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There’s always tomorrow

It’s 3am. I said I wasn’t going to do this. But I have said that before. How many times now? I don’t want to count.

The restaurant is almost deserted, bar a drunk couple in the corner, deserting their meals and supersized Cokes in favour of each other’s tongues. They are falling all over each other but they don’t bother me. So long as they are distracted they won’t take any notice of the fat bloke at the counter.

“Large Big Mac meal deal thanks,” I say to the braces-clad, acned girl behind the counter, dumping the cash in her hand. “Add a Quarter-Pounder and another large fries.”

My hand is almost double the size of hers. I am conscious of my billowing presence before her and how I must look. I wasn’t really thinking about how I might be received when I answered the late night urge for the Golden Arches, rolling out of bed in the shorts and t-shirt I have donned for three days now. I know I can’t smell good but it’s too late now.

The girl doesn’t seem to care too much, she’s probably just happy I’m not drunk like the couple in the corner. I guess they get a lot of that on the graveyard shift.

“Eat in or take-away?” she asks.

“Take-away.” I can’t bare eating in public at this hour and in this condition under the glare of the fluorescent lights while some other teenager in uniform mops the floor around me.

She busies herself behind the counter grabbing the burgers off the assembly line, scooping hot fries and filling the Coke cup.

“Enjoy your meal,” she says with as much authenticity as Maree did when she said everything was fine. The girl hands me the package.

But that was a while ago. Maree. She doesn’t say everything is fine now. She hasn’t talked to me much at all since she left. It went from fine to apparently I made her sick, those were her parting words anyway.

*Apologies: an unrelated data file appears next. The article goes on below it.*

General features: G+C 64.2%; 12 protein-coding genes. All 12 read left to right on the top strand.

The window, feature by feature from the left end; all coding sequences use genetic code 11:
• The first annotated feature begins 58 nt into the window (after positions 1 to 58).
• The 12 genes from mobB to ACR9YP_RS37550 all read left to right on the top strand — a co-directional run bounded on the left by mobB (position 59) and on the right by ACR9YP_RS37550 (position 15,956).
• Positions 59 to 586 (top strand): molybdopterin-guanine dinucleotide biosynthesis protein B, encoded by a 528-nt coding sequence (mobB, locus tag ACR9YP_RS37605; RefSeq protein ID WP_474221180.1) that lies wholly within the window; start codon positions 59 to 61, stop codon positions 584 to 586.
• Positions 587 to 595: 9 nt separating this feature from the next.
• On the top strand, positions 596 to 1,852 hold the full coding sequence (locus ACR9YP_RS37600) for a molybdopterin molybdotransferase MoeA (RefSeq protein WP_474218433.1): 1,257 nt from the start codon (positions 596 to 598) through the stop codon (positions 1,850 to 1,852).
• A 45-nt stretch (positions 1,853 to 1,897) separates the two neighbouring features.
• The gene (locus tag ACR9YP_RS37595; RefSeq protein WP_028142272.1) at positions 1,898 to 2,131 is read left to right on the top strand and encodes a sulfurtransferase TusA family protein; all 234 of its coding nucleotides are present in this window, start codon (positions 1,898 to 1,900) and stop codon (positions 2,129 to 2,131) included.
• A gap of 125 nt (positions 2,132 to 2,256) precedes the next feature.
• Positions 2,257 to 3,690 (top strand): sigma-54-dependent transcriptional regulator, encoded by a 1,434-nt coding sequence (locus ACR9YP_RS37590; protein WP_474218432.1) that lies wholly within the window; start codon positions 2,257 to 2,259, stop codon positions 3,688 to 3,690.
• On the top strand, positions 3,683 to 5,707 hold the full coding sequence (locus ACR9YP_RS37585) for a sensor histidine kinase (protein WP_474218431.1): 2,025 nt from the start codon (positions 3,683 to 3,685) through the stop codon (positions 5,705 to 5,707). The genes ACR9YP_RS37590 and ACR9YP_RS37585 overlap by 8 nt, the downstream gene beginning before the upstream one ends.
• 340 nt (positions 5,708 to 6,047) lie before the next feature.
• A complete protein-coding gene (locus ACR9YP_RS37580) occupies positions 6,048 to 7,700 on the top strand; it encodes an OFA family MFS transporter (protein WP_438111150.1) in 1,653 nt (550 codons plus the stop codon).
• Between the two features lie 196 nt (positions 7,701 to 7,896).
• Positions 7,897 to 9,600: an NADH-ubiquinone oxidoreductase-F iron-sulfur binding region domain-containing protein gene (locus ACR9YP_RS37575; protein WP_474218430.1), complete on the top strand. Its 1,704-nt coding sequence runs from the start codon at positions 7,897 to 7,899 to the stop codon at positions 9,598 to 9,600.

I grab the package and head for the door, confronted by the chill of the dead of night. I won’t eat in, but I won’t go home either. That way, if I stash the rubbish in the bin here I can go home and almost pretend I wasn’t here, that I never weakened. I can start afresh tomorrow.

I always hid my eating from Maree but it got worse after I was made redundant. Then, while she was at work during the day and I was home alone, things got a bit out of control. At first she started dropping hints, such as: “Maybe between job interviews you could go to the gym, get in shape a bit.”

I would agree with her but not do anything about it. Me in a gym? Imagine. I can’t stand gyms. All that hufffing a puffing and looking at yourself in the mirror. Vain arseholes.

When she asked if I had done anything about joining up I went on the attack: “If you actually knew me, you’d know that a gym is the last place on earth I would want to go, what were you thinking.”

Maree got frosty. It wasn’t long after that when if I asked if things were ok between us, she’d come back with “Fine”.   

The burger sits hot and heavy in my hand. It’s warmth seeps alluringly through its cardboard box. I can sense the softness of the bun and my mouth salivates in anticipation.

Sitting in the dark in the driver’s seat of my car, I sink my teeth in for first bite, the mix of hot juices, melted cheese, mayonaise and ketchup are what I have come here for. I chew and groan. I stuff handful after handful of fries into my mouth and ingest. There is no savouring, the whole thing is over in minutes. After my gorge by belly feels full, but I am empty.

I wipe the tears from my cheeks, screw up the rubbish, open the driver’s door and shove it down the bin chute.

Tomorrow. I’ll start again tomorrow.

Karina Grift
Karina Grift
I am an artist and writer living in Melbourne, Australia. Professionally I am a freelance journalist, editor and media consultant. I paint and write for sanity and the challenge.

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